Almost 10 years on, and after the recent months of tense anticipation, it finally happened yesterday.
Star Wars: The Force Awakens premiered in Singapore.
Oh, and the United States Federal Reserve also raised rates for the first time in nearly a decade.
The movie, according to critics, is a tribute to the old trilogy, filled with drama and left audiences crying out for more.
The other event lacked drama, with lines delivered by a white- haired woman in a purple suit.
Boring or not, chances are the Fed will be the story that many people will be paying attention to for years to come.
Early yesterday morning, the Fed raised interest rates by 0.25 of a percentage point, marking the end of a seven-year period in which rates were close to zero.
In doing so, Fed chair Janet Yellen expressed confidence in the US domestic economy while emphasising that future rate hikes are likely to be gradual.
"The committee expects that economic conditions will evolve in a manner that will warrant only gradual increases in the Federal Funds rate; the rate is likely to remain, for some time, below levels that are expected to prevail in the longer run," said the Federal Open Market Committee, which sets US monetary policy.
Markets, which rose on the news, cheered the "dovish" language employed by the Fed, as this means that the world will continue to enjoy low interest rates for years to come.
Projections put the US interest rate at 3.5 per cent by 2019.
The effects of the gradual interest rate hike are not expected to be of great concern in Singapore.
First, the pace of hikes from here on will be gradual. Second, there will be both winners and losers from the increases, and it is hard to say if there will be a net positive or negative impact on the economy.
One of the biggest worries here is the impact of a rate hike on the property market, with households holding the bulk of their wealth in real estate.
Mr Kelvin Tay, UBS regional chief investment officer for southern Asia Pacific, expects the Singapore interbank offered rate (Sibor), a benchmark rate that determines many mortgages here, to rise to 2 per cent by the end of next year, up from about 1.13 per cent yesterday.
But the gradual rate hike will reduce stress to the system more than raise risks within it.
Last month, the Monetary Authority of Singapore released its review of the financial system and produced two stress tests to check if rising rates will have a big impact.
For individuals, even if mortgage rates were to rise to 5 per cent, most households would still be able to service their loans.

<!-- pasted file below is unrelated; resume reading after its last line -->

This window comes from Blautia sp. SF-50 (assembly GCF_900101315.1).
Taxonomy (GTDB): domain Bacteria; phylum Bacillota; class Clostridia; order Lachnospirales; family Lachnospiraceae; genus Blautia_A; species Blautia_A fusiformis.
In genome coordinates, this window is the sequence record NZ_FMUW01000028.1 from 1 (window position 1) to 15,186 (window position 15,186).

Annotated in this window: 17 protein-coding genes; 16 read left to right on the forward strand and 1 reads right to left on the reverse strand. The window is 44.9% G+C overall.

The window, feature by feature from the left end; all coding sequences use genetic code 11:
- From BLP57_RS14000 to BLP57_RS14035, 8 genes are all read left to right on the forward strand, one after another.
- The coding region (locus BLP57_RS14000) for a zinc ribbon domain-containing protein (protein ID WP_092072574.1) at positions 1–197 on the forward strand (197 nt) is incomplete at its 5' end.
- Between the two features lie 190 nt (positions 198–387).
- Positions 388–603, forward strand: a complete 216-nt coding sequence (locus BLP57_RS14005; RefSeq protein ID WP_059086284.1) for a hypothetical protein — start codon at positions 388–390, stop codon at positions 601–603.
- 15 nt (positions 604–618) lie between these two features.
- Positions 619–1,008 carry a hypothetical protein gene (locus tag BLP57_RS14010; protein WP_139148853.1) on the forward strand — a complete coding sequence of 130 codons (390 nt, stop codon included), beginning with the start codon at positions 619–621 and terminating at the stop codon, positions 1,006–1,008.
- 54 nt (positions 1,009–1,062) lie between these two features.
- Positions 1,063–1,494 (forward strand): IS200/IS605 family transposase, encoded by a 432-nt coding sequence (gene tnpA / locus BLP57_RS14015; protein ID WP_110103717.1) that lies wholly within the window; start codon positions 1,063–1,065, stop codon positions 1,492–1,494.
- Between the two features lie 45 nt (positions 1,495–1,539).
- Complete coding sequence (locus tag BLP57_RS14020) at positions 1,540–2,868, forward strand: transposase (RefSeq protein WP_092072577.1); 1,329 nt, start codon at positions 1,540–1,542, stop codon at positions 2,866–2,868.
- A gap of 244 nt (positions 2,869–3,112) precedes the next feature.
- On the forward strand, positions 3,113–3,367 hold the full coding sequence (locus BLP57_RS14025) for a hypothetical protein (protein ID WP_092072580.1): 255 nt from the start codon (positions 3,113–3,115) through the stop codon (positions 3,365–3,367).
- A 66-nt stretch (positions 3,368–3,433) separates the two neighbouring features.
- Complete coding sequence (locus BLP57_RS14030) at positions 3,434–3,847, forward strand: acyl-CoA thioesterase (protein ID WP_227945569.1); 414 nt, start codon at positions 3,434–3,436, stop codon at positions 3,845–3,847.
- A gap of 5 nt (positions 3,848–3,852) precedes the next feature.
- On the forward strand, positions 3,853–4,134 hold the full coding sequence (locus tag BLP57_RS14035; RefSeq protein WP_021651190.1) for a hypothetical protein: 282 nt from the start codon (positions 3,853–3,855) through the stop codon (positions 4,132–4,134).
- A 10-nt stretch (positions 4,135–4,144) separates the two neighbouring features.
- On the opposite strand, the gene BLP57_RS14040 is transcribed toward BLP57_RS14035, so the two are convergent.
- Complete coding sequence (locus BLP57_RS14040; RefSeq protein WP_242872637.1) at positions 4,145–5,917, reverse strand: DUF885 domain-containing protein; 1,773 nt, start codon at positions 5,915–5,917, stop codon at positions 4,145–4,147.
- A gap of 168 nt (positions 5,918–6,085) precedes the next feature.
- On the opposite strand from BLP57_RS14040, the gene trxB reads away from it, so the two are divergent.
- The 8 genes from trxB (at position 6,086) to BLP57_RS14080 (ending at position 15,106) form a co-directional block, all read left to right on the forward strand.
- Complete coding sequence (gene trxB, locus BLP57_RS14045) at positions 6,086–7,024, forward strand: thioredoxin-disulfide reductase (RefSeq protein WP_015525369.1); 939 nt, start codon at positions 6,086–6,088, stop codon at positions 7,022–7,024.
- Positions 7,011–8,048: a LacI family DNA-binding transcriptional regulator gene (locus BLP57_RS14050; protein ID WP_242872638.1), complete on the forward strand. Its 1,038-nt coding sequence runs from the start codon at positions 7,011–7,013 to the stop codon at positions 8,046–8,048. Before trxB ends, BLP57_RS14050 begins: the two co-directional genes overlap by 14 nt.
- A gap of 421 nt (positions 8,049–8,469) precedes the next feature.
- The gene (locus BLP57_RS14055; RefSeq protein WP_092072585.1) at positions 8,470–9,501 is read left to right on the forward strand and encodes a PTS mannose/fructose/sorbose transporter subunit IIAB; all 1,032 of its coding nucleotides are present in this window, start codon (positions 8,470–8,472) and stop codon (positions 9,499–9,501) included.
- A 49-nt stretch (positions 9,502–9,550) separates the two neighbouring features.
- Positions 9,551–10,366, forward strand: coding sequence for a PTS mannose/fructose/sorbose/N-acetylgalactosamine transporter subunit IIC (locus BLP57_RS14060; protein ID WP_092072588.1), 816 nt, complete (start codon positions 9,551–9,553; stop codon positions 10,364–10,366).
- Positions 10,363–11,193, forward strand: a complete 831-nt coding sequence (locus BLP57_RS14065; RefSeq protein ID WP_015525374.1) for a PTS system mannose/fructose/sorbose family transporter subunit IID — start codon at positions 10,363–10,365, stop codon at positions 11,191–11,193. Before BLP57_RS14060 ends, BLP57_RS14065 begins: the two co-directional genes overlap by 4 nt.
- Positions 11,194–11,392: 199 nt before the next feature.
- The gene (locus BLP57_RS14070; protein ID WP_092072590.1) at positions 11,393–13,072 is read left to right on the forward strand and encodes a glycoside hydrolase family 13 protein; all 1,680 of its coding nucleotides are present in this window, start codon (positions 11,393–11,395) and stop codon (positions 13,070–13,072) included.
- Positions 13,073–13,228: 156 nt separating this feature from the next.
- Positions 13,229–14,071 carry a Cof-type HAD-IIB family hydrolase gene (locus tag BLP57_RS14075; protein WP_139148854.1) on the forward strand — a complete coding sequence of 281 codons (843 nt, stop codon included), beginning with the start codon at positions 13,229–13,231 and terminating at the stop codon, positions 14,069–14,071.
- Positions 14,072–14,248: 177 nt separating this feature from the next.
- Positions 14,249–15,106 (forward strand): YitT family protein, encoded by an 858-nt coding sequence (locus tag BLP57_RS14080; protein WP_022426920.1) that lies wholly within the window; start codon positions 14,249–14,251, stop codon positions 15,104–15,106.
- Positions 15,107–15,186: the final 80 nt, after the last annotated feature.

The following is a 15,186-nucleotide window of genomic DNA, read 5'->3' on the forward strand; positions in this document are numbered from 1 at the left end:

A gradual rise in rates will make people think twice about overstretching to buy an expensive property.
The outlook for businesses was less optimistic, with many Asian and Singaporean firms holding high levels of debt. But tests also showed that most corporate balance sheets remain resilient.
On the flip side, savers, who have been punished by negative real returns, will benefit as deposit rates will rise.
The second channel that affects Singapore directly is through the foreign exchange market.
The US dollar is expected to rally strongly against its trading partners, Singapore included.
Yesterday, the greenback rose by nearly 0.7 per cent against the Singdollar to $1.4168, so consumers buying from Amazon or studying overseas will have to stump up more.
But this is offset by the potential upside to exports, which have been suffering from the slowing global economy. A cheaper Singdollar will make our goods more competitive.
What is more worrying here is whether the rate hike will induce further bouts of volatility that could hurt sentiment all round.
In particular, if growth in emerging markets continues to falter, there could be serious questions asked about the large debt that corporates in countries such as China and Brazil have taken on.
Emerging market corporate debt worth US$600 billion (S$849 billion) is due next year, with half expected to be up for refinancing, said the Institute of International Finance.
If growth remains tepid and financing costs rise too quickly, the debt problem could blow up.
That could cause another bout of market volatility that no one really wants to experience.
In this regard, there is no harm opting for a more boring approach to a major plotline, especially when the Fed is with you.